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imported>Effie Mouzeli
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== Create a new swift account (Thanos Cluster) ==
# Add the new user in puppet <code>hieradata/common/profile/thanos/swift.yaml</code>
# Add fake credentials in labs/private <code>hieradata/common/profile/thanos/swift.yaml</code>
# Add real credentials in <code>hieradata/common/profile/thanos/swift.yaml</code> in private puppet
# Rolling restart <code>swift-proxy.service</code> in thanos-fe* servers
Note: Check with [[phab:T279621|T279621]], since in the future new accounts will be created on the M.O.S.S cluster

== Create a container ==
== Create a container ==

Revision as of 13:39, 23 June 2021

General Prep

Nearly all of these commands are best executed from a swift proxy and stats reporter host (e.g. ms-fe1005.eqiad.wmnet or ms-fe2005.codfw.wmnet) and require either the master password or an account password. Both the master password (super_admin_key) and the specific users' passwords we have at Wikimedia are accessible in the swift proxy config file /etc/swift/proxy-server.conf or in the private puppet repository.

All of these tasks are explained in more detail and with far more context in the official swift documentation. This page is intended as a greatly restricted version of that information directed specifically at tasks we'll need to carry out in the Wikimedia cluster. For this reason many options and caveats have been left out, and assume things like the authentication type used to restrict it to what's correct for our installation. It may or may not be useful for a wider audience.

Set up an entire swift cluster

This is documented elsewhere: Swift/Setup_New_Swift_Cluster

Individual Commands - interacting with Swift

Impersonating a specific swift account

Some swift proxy servers (e.g. ms-fe2005 / ms-fe1005) have an extra stats reporter profile (git grep stats_reporter_host hieradata/ in puppet to find out), which records account credentials in /etc/swift/account_*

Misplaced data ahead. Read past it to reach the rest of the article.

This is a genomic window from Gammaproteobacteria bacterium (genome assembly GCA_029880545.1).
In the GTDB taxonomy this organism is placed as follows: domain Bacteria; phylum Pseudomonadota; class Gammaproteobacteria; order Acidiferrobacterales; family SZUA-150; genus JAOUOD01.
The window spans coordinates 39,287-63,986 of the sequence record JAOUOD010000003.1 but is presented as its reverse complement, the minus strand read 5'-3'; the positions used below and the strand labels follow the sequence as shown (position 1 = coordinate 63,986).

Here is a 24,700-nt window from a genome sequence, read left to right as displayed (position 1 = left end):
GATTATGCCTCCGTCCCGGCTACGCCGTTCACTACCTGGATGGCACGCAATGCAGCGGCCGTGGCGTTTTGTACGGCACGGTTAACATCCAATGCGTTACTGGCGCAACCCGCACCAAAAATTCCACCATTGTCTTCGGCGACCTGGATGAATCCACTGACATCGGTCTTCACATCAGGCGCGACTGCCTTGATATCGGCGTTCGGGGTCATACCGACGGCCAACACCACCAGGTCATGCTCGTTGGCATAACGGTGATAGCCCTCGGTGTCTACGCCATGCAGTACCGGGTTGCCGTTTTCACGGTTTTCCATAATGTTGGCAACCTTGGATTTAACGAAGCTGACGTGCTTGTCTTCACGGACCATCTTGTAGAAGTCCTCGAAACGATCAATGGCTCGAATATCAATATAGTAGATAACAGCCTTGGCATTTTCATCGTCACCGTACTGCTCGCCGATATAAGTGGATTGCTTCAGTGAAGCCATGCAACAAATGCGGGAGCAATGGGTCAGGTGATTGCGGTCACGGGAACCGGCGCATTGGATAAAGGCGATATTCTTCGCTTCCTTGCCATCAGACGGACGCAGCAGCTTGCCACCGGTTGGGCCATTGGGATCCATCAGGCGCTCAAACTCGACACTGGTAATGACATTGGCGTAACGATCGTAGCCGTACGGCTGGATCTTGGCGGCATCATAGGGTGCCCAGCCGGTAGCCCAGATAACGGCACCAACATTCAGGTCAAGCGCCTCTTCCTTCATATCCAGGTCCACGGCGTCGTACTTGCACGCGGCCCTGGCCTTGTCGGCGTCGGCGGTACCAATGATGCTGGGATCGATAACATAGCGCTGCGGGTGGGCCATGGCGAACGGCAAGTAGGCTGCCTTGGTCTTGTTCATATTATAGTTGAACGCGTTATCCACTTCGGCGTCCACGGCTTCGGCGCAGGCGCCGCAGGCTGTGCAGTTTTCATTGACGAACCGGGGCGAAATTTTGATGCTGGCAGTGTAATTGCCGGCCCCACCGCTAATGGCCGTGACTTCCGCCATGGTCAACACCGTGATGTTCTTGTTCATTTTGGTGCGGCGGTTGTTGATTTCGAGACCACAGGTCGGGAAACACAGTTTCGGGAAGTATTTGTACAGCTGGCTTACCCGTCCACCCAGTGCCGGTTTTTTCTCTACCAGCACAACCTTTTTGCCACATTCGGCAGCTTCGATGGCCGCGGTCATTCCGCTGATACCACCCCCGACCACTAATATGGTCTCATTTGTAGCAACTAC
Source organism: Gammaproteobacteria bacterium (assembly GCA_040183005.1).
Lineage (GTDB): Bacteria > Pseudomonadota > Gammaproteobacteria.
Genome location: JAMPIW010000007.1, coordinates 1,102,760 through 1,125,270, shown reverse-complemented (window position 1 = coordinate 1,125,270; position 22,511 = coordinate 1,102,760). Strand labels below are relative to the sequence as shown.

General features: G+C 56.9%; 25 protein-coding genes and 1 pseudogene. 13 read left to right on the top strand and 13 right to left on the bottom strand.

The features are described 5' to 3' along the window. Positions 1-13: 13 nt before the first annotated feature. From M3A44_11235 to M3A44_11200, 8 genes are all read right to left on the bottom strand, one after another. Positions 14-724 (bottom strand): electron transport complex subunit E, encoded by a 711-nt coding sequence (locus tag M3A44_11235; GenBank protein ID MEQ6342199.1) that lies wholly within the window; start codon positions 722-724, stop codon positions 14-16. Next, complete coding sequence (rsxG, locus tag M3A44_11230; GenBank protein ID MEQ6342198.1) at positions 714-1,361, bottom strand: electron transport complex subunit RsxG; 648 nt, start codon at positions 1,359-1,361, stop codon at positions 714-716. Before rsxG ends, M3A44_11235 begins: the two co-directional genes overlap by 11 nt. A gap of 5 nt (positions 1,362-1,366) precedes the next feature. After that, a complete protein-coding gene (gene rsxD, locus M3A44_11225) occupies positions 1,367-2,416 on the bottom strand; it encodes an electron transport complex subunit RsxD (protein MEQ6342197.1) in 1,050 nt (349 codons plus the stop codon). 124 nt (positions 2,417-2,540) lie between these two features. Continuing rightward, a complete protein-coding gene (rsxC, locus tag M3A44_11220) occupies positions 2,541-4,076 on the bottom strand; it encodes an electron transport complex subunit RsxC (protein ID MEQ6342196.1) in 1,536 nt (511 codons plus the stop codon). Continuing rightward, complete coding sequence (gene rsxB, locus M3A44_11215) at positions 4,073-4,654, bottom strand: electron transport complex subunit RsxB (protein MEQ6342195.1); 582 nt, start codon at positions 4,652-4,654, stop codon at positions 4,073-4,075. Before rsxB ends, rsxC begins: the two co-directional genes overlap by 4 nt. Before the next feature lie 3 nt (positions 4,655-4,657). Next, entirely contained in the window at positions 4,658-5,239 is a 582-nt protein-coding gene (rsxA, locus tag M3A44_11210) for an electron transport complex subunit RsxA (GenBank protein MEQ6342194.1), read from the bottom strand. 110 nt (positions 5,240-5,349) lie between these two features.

You can do . /etc/swift/account_AUTH_dispersion.env to read the dispersion account's authentication URL (ST_AUTH), username (ST_USER) and key (ST_KEY) into your environment, which the swift binary will then use to authenticate your commands, similar to nova/designate/openstack used in labs administration.

If you need access to mediawiki files use . /etc/swift/account_AUTH_mw.env as the credentials file. BE CAREFUL WITH THIS as you will have the same access that mediawiki has.

The same environment variables can be used to access swift via its command line client from anywhere in the cluster, the variables are:

 ST_AUTH=https://<swift url>/auth/v1.0

Create a new swift account (Thanos Cluster)

  1. Add the new user in puppet hieradata/common/profile/thanos/swift.yaml
  2. Add fake credentials in labs/private hieradata/common/profile/thanos/swift.yaml
  3. Add real credentials in hieradata/common/profile/thanos/swift.yaml in private puppet
  4. Rolling restart swift-proxy.service in thanos-fe* servers

Note: Check with T279621, since in the future new accounts will be created on the M.O.S.S cluster

Create a container

You create a container by POSTing to it. You modify a container by POSTing to an existing container. Only users with admin rights (aka users in the .admin group) are allowed to create or modify containers.

Run the following commands on any host with the swift binaries installed (any host in the swift cluster or iron)

  • create a container with default permissions (r/w by owner and nobody else)
    • swift post container-name
  • create a container with global read permissions
    • swift post -r '.r:*' container-name
  • create a container with a specific storage policy
    • swift post -H 'X-Storage-Policy: POLICY' container-name
  • The WikimediaMaintenance extension's filebackend/setZoneAccess.php file creates most wiki-specific containers, and SwiftFilebackend gives it's own user read and write privileges along with global read for public containers.

List containers and contents

It's easiest to do all listing from a frontend host on the cluster you wish to list.

list of all containers

  • ask for a listing of the container: swift list

list the contents of one container

  • ask for a listing of the container: swift list wikipedia-commons-local-thumb.a2

list specific objects within a container

example: look for all thumbnails for the file Little_kitten_.jpg

  • start from a URL for a thumbnail (if you are at the original File: page, 'view image' on the existing thumbnail)
  • Pull out the project, "language", thumb, and shard to form the correct container and add -local into the middle
    • eg wikipedia-commons-local-thumb.a2
    • Note - only some containers are sharded: grep shard /etc/swift/proxy-server.conf to find out if your container should be sharded
    • unsharded containers leave off the shard eg wikipedia-commons-local-thumb